In April 2013, EU Member States made a political commitment to ensure young people’s successful transition into work by adopting a Council Recommendation on establishing a Youth Guarantee (YG) scheme. The principle of the Youth Guarantee has been reaffirmed by the European Pillar of Social Rights.
Under the YG Member States should ensure that all young people under the age of 25 year receive a good-quality offer of employment, continued education, an apprenticeship or a traineeship within a period of four months of becoming unemployed or leaving formal education. In practice this means that within four months of leaving school or losing a job, a young person under 25 should either get a job offer for a job suited to their profile (education, skills and experience); or acquire the education, skills and experience required to find a job in the future through an apprenticeship, traineeship or continued education offer. Later, the age range was extended up to 29.
The YG ‘offers’ generally fall within the four categories identified in the Recommendation. Typical examples include:
- Employment: open labour market employment (subsidised or not), self-employment;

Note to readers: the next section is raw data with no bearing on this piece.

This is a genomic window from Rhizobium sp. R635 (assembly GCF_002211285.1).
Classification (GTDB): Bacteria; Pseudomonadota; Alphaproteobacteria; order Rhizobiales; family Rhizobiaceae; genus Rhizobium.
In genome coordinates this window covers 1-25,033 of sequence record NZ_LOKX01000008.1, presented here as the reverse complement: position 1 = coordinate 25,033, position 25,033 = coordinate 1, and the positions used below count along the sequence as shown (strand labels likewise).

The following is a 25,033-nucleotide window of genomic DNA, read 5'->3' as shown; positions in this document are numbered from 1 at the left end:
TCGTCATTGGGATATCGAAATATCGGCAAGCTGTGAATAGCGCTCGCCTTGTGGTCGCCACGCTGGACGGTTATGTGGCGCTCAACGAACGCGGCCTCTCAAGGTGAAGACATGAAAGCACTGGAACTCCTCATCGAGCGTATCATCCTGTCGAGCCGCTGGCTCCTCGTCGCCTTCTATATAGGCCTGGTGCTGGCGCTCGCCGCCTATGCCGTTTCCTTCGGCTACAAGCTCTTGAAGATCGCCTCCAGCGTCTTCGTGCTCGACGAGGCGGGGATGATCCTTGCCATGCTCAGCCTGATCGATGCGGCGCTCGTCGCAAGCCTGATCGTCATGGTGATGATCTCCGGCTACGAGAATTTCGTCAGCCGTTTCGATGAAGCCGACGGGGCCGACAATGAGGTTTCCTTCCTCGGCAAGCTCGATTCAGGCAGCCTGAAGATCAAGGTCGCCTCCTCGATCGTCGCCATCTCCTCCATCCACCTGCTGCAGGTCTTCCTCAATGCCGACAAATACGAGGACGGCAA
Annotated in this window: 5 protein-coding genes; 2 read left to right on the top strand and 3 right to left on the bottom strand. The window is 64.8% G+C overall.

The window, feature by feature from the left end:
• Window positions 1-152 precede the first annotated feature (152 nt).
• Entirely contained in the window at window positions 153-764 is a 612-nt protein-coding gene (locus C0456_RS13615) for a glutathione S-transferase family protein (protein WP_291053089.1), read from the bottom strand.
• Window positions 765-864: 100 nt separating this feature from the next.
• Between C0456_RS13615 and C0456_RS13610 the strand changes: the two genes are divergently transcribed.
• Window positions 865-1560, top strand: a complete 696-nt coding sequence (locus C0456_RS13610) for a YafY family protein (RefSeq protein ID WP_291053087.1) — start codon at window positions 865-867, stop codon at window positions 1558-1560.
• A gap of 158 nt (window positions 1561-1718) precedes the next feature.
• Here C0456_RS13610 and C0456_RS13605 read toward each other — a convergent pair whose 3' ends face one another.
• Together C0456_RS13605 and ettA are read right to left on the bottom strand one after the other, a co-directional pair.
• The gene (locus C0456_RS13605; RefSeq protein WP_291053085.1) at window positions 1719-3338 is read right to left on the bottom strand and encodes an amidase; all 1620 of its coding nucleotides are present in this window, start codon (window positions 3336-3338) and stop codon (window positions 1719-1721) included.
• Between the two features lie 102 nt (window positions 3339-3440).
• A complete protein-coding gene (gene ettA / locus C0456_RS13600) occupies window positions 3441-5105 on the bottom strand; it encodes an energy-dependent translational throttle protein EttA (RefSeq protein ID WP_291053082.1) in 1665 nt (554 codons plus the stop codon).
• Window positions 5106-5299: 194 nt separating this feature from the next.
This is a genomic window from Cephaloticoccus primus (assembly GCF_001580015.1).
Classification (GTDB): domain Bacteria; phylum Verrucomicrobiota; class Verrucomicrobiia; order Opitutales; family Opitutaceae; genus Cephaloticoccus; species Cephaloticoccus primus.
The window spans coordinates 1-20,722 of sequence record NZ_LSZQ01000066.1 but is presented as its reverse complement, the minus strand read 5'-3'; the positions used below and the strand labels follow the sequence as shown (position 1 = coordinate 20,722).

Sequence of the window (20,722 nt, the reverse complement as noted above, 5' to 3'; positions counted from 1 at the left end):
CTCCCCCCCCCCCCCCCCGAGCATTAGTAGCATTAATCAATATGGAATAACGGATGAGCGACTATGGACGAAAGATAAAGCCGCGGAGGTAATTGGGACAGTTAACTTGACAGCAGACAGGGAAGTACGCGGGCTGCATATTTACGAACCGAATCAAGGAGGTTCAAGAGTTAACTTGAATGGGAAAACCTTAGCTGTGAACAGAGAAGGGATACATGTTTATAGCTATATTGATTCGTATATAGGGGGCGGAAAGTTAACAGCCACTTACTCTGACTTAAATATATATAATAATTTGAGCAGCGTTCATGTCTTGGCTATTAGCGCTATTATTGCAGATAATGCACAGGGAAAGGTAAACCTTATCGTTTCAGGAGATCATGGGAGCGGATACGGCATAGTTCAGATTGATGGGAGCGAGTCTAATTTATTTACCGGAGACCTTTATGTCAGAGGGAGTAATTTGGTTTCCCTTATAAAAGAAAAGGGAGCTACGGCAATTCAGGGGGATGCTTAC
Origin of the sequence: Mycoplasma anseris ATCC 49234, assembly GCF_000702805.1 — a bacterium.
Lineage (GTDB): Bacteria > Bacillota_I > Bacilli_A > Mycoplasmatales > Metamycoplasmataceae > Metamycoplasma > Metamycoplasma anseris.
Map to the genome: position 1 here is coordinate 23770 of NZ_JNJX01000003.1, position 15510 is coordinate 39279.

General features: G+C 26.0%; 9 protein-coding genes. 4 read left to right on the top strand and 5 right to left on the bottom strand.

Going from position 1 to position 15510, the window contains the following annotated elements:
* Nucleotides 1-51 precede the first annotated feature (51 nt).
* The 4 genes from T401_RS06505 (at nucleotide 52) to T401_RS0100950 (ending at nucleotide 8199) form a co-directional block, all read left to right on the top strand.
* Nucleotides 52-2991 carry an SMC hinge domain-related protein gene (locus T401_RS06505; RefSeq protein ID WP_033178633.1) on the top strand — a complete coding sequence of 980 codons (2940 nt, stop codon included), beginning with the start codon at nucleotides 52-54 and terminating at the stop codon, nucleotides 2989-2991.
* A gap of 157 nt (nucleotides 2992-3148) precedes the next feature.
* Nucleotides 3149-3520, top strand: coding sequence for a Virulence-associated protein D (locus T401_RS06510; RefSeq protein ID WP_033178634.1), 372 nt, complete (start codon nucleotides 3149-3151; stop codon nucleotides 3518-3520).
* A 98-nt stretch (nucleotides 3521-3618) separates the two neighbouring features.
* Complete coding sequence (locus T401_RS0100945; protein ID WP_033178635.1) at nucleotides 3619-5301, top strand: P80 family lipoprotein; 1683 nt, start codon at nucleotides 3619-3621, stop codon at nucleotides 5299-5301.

- Supported through start-up and dedicated subsidies;
- Continued Education: education opportunities including job-related training, reinsertion into the regular education system, bridging courses supporting this reinsertion, second chance education;
- Traineeships: open-market and ALMP traineeships.
The Youth Guarantee has shifted the focus to early intervention and outreach to NEETs, and highlighted the gaps in delivering services to unemployed youth. As a result, the majority of public employment services have improved and expanded their services for young people. Apprenticeship and traineeship reforms have helped better prepare young people for the labour market and build relevant skills. Coordination among employment, education, social and youth policies has increased. New partnerships have been set up with social partners, youth services and youth organizations.
The EU has supported Member States in developing their national Youth Guarantee Implementation Plan. The Commission helps monitor the implementation of the national schemes and facilitates mutual learning through the European Employment Strategy Mutual Learning Programme and activities financed under the EU Programme for Employment and Social Innovation.
Here you can find more information about the programme, its results and successful stories.